Battlefield Archaeology is the third major element of battlefield study, which recovers and analyses the physical evidence left in the ground by the action itself. Survey of unstratified artefact scatters, which are the primary evidence from battles, was pioneered in the 1970s at Marston Moor by the late Peter Newman. Unfortunately the collection of such data has ever since, except in the USA, been left almost solely to amateur metal detectorists. Yet these artefact scatters represent an independent data set with which we can validate the interpretations based upon the study of the documented action and the historic terrain.
On undeveloped battlefields, unless removed by metal detectorists, the vast majority of the tens of thousands of lead bullets deposited in battles of the early modern period still lie where they fell. The first volley from the infantry at Naseby probably deposited around 5000 bullets on the battlefield in just a few seconds. The infantry alone will have carried well over 100,000 bullets onto the field. From the calibre of those we recover we can tell whether they were fired by musketeers, cavalry, dragoons or possibly, from the surface damage on them, as ‘case-shot’ from artillery pieces.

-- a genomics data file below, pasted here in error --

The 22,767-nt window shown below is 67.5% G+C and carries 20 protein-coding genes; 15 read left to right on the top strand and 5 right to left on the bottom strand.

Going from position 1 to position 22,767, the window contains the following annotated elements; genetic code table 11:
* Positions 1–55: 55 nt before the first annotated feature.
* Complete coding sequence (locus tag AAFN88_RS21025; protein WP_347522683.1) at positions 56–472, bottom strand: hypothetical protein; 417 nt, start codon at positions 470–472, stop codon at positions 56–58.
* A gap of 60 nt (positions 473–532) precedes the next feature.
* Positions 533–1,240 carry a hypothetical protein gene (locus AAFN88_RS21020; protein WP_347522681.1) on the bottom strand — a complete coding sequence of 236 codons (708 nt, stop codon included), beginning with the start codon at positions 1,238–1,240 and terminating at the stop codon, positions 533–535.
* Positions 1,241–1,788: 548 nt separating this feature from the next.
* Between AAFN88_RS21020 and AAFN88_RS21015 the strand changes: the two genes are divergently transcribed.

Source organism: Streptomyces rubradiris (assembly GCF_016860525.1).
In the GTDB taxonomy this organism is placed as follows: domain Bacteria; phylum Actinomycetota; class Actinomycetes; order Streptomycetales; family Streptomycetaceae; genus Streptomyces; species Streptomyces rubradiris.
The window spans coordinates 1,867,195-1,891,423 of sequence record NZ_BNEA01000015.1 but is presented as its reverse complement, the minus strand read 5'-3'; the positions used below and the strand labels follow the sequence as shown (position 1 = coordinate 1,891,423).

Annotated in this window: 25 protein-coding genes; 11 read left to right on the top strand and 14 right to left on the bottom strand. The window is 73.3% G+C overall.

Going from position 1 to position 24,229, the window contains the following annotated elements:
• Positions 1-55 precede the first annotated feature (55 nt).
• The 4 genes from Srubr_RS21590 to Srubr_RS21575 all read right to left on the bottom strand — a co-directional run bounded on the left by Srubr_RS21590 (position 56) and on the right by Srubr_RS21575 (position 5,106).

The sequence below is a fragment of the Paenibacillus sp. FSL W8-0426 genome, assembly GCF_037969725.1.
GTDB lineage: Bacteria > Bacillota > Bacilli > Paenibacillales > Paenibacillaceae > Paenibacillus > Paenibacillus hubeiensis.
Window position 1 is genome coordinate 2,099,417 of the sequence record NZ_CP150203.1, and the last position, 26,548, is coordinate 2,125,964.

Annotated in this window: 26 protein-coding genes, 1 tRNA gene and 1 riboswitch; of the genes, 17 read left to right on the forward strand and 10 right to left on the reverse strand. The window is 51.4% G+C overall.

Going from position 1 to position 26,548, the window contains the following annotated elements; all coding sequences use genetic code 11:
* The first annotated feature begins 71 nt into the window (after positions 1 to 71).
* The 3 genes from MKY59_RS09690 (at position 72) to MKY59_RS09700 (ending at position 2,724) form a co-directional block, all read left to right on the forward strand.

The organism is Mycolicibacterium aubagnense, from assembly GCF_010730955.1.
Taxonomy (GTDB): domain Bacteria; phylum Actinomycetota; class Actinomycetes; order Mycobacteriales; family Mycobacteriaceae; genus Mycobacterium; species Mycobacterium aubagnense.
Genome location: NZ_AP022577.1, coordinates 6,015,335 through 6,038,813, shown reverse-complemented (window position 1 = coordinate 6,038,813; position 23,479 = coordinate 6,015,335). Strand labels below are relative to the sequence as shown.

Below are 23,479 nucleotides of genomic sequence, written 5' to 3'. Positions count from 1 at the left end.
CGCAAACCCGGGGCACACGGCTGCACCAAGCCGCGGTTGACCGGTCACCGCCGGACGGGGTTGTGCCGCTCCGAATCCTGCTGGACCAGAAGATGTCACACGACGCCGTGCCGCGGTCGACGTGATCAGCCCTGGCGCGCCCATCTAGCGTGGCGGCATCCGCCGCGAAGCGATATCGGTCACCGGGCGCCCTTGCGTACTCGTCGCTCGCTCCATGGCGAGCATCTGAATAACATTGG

On medieval battlefields, unless the soil pH combined with long term cultivation and recent application of chemicals have destroyed them, iron arrowheads may still remain, from the great arrowstorms which opened many medieval battles, for the archers deposited thousands of projectiles in the ground. At Towton more than 200 have already been recovered, though it is not yet known how exceptional a survival this is. Even if the arrowheads do not survive on many medieval battlefields, these sites can be expected to yield large numbers of non ferrous items from arms, armour and personal equipment lost or discarded in the action, in the subsequent pillaging or during the burial of the dead.
Over the last decade the approach to battle archaeology has been transformed. Work at Naseby in the early 1990s (Foard, 1995) drew upon the data already collected by metal detectorists who had roughly mapped the distribution of their finds from unsystematic detecting. Since the late 1990s Tim Sutherland has collaborated in the later stages of the metal detecting survey at Towton, working with Simon Richardson to jointly implement a more systematic survey programme within a wider archaeological study of the battle.
We now need projects designed from the outset to apply current best practice in battlefield studies, and where necessary, refine existing techniques of survey, recording and analysis. In 2004 the Battlefields Trust began just such a study on the Civil War battlefield of Edgehill (2004-1006). We are now conducting another major new project at Bosworth (2005-2008) but other projects are needed, especially on early battlefields.
To view the systematic survey and recording method being applied at Edgehill CLICK HERE
The Trust's policy for metal detecting survey on battlefields can be obtained from the download area on the left hand side of this page.